Psychological research funded through the Patient Centered Outcomes Research Institute is not being considered among proposed changes…so far.The Republican leadership of the House of Representatives has just rolled out its plan to revise the Patient Protection and Affordable Care Act (ACA) and while most of that plan revolves around provision of services, insurance and potential tax credits, the provision of ACA of greatest interest to scientists, the Patient Centered Outcomes Research Institute (PCORI), appears to be under the radar for now.According to its website, “PCORI is funded through the Patient-Centered Outcomes Research Trust Fund (PCOR Trust Fund), which was established by Congress through the Patient Protection and Affordable Care Act of 2010. The PCOR Trust Fund receives income from three funding streams: appropriations from the general fund of the Treasury, transfers from the Centers for Medicare and Medicaid trust funds, and a fee assessed on private insurance and self-insured health plans (the PCOR fee).”Perhaps of greater interest than how it’s funded, though, is what PCORI funds. Psychologists should be gratified to learn that “mental and behavioral health” as a category, is first among the top five categories in PCORI’s research portfolio ($290 million), followed by cardiovascular health ($213 million), cancer ($188 million), multiple/comorbid chronic conditions ($186 million) and neurological disorders ($159 million). Further, of the 456 projects funded between 2012-2016, fifty-seven were awarded to psychologists (Excel Spreadsheet, 102KB) totaling $132 million, on such topics as attention deficit hyperactivity disorder, obesity, serious mental illness, traumatic brain injury, low back pain, medical decision-making, sleep apnea, and treatment of substance use disorders.Staff of the American Psychological Association’s Science Government Relations Office monitor the activities of PCORI closely. They have arranged for individual psychologists to be nominated to various advisory panels or invited to participate in thematic workshops to help shape the PCORI agenda. Among those psychologists who have won appointments are Zeeshan Butt (Northwestern University Feinberg School of Medicine) to the Advisory Panel on Assessment of Prevention, Diagnosis, and Treatment Options, and Alfiee Breland-Noble (Georgetown University Medical Center) to PCORI’s Advisory Panel on Addressing Disparities.That kind of input has borne fruit. Soon after Rebecca S. Allen (University of Alabama) was invited to participate in a multi-stakeholder workgroup on Patient-Centered Palliative Care Delivery for Adult Patients with Advanced Illnesses and Their Caregivers in March 2016, PCORI released a targeted funding announcement “Community-based Palliative Care Delivery for Adult Patients with Advanced Illnesses and their Caregivers.”At the core, PCORI’s mission is comparative effectiveness research, designed to inform health-care decisions by providing evidence on the effectiveness, benefits, and harms of different treatment options. But key to that mission is the patient-centered approach. As its website notes, “For patients, this strategy means we must provide information about which approaches to care might work best, given their particular concerns, circumstances, and preferences. For clinicians, it means we must focus on providing evidence-based information about questions they face daily in practice. For insurers, it means we must produce evidence that can help them make the best decisions on how to improve health outcomes for their members. For researchers, it means we must support for studies designed to build a badly needed base of useful evidence for improving outcomes in high-burden, high-impact conditions.”APA staff will be keeping a watchful eye on Congress as the ACA debates continue and are well-positioned to argue for the value of PCORI research thanks to the many psychologists who are funded by PCORI or who are helping to shape its scientific agenda.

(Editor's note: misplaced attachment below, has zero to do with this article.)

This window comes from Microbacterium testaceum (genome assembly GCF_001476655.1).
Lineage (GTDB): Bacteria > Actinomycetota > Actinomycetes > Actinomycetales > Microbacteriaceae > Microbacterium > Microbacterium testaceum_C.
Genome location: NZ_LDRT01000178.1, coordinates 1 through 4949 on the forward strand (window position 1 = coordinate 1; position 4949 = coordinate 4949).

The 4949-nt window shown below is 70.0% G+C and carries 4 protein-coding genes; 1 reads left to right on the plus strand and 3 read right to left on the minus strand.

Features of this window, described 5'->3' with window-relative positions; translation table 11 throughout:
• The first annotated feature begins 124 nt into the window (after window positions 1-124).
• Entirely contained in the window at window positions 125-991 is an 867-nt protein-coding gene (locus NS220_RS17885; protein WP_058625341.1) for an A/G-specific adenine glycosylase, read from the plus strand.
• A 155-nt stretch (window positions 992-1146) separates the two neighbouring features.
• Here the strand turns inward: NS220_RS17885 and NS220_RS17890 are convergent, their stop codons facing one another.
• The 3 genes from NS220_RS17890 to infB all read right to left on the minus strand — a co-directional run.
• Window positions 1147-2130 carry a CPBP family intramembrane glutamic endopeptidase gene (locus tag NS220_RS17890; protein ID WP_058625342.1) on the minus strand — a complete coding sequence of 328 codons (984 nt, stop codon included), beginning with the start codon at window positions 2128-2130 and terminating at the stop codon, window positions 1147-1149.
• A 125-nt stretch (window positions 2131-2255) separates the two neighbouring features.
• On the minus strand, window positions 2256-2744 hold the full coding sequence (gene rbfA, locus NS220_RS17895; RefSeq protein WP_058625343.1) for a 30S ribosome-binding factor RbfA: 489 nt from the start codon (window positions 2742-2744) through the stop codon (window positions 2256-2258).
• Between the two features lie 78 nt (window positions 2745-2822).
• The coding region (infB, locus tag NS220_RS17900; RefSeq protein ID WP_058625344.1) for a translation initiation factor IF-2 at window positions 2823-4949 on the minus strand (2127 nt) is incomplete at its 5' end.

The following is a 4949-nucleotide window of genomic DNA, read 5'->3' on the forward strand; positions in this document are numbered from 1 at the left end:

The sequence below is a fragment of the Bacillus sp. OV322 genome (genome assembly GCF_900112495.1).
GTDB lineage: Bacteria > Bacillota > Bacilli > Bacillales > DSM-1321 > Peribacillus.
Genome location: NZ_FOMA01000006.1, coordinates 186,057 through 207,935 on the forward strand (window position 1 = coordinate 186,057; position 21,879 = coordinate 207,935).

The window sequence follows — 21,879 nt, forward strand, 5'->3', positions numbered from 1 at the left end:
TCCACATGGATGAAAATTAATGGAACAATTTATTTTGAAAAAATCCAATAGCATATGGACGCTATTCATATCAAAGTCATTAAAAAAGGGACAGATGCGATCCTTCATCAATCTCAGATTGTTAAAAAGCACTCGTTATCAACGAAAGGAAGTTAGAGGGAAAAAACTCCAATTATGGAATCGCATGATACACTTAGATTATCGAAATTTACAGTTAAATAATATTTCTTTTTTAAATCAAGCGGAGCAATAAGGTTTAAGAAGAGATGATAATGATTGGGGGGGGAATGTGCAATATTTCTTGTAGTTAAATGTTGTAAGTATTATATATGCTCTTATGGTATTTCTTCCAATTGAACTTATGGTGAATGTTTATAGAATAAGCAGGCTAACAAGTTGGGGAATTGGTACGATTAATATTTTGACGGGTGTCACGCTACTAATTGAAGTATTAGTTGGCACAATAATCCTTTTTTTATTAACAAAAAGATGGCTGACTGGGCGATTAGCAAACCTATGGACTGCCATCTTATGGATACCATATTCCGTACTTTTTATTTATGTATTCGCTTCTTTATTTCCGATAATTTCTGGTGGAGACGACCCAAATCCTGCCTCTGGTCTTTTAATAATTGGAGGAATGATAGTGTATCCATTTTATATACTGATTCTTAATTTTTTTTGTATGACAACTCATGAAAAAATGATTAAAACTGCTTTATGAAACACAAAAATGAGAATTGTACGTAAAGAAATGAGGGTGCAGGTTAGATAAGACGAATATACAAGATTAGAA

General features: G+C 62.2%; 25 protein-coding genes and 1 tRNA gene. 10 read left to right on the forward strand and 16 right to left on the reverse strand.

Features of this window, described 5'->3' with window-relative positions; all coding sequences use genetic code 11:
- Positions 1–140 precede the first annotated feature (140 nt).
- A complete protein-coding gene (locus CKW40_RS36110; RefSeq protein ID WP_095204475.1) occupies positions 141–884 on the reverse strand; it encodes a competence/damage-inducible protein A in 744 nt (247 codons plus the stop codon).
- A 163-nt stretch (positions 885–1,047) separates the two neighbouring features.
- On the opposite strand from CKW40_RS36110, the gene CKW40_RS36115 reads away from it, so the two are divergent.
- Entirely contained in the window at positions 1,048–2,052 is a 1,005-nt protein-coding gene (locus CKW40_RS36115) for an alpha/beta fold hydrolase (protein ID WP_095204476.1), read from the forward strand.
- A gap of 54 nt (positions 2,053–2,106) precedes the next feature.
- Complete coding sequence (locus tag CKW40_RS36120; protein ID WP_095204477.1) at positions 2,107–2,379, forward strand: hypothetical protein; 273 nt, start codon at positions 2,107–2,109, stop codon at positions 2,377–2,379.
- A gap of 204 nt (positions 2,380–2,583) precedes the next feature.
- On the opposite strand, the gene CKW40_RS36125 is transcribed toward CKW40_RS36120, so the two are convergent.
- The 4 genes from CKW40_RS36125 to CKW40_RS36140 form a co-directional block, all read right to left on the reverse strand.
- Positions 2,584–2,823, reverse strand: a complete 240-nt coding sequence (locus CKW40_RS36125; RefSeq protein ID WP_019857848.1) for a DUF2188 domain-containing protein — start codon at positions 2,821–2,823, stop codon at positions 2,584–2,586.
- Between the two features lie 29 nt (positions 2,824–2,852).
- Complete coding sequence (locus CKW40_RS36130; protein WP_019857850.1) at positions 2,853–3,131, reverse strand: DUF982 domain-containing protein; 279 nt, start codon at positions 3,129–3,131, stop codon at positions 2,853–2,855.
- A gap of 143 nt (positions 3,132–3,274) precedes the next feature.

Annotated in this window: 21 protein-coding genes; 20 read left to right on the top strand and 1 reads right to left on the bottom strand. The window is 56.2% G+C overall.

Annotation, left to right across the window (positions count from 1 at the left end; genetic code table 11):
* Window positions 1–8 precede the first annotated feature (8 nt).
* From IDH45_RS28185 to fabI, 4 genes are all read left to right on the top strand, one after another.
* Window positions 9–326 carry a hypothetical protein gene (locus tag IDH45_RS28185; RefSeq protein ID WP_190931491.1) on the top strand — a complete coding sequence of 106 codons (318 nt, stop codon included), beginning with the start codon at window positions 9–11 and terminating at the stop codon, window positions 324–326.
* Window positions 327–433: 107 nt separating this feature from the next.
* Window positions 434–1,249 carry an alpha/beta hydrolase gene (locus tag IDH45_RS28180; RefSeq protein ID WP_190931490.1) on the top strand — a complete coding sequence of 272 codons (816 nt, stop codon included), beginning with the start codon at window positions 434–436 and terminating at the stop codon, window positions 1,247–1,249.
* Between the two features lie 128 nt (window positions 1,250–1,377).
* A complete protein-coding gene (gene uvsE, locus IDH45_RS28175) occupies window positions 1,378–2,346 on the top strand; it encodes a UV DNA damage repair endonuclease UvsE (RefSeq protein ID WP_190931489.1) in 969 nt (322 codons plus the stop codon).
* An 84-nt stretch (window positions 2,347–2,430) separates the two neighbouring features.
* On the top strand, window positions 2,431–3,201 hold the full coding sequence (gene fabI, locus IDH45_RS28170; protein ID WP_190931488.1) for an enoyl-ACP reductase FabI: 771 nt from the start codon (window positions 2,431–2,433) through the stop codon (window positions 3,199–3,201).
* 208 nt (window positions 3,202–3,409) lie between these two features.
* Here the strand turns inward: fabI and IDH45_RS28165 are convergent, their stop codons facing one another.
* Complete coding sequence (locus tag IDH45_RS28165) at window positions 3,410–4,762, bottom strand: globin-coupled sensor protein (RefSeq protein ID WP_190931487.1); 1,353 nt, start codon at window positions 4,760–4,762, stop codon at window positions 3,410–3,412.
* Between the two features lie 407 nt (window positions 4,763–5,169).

Recorded exchange captures controversy over “wastebooks.”Sen. Jeff Flake (R-AZ) announced the release of his latest “wastebook” at a Washington press conference on Jan. 10, 2017. The document – titled “Porkemon Go" – lists what Flake believes to be examples of wasteful government spending, including federally funded research projects. At the press conference, Pat Kobor of the American Psychological Association’s Science Government Relations Office, raised the concern that such wastebooks misrepresent the research supported by the National Institutes of Health and other federal agencies. Together, Kobor’s comments and Flake’s response (see video) capture much of the current debate surrounding wastebooks – a debate that may become more heated as Congress and the new administration proceed with budget deliberations this year.
TRANSCRIPTPat Kobor (APA): “Publications like this are really at best incomplete, on the research projects, and at worst misleading and disingenuous, there’s context to all this research that you don’t leave room to go into detail, and worse, you don’t really ask the scientists to help explain or justify the work. You say there’s no compelling case for the drinking research. I’ll bet there is. I’ll bet you should have asked for it. I think that would have made a big difference. Reports like this make it look as if NIH is asleep at the wheel. You know, letting stuff in that doesn’t meet standards. I don’t think that’s true, but I think you feed a false narrative with a report like this.” Sen. Flake: “I think whenever you put a report out there, obviously, we’re saying to the agencies ‘Come and justify it.’ They should. I actually attended last year, it was an event where some of the researchers came in to the Russell Senate Office Building…and I went and viewed it and it was informative and like I said, some of this is basic research, a lot of it is not. A lot of it is research that is happening elsewhere through market-driven incentives, and some of it is just interesting things that we might want to know, but it’s tough to justify given other priorities that we have at the federal level. So I certainly take your point that sometimes it’s an incomplete picture at what’s going on, but we do want those who are receiving these grants to actually come forward and say ‘Hey, why is this important? Why is it the federal government that needs to fund this research?’ And that’s a good conversation to have, and I hope we’ve sparked that. Thank you.”The event that Sen. Flake mentioned attending last year was organized by APA and the Consortium of Social Science Associations. It featured scientists whose federally funded projects had been fully vetted by funding agencies but were subsequently criticized in Congress and the media. Read more about the event in this Huffington Post account.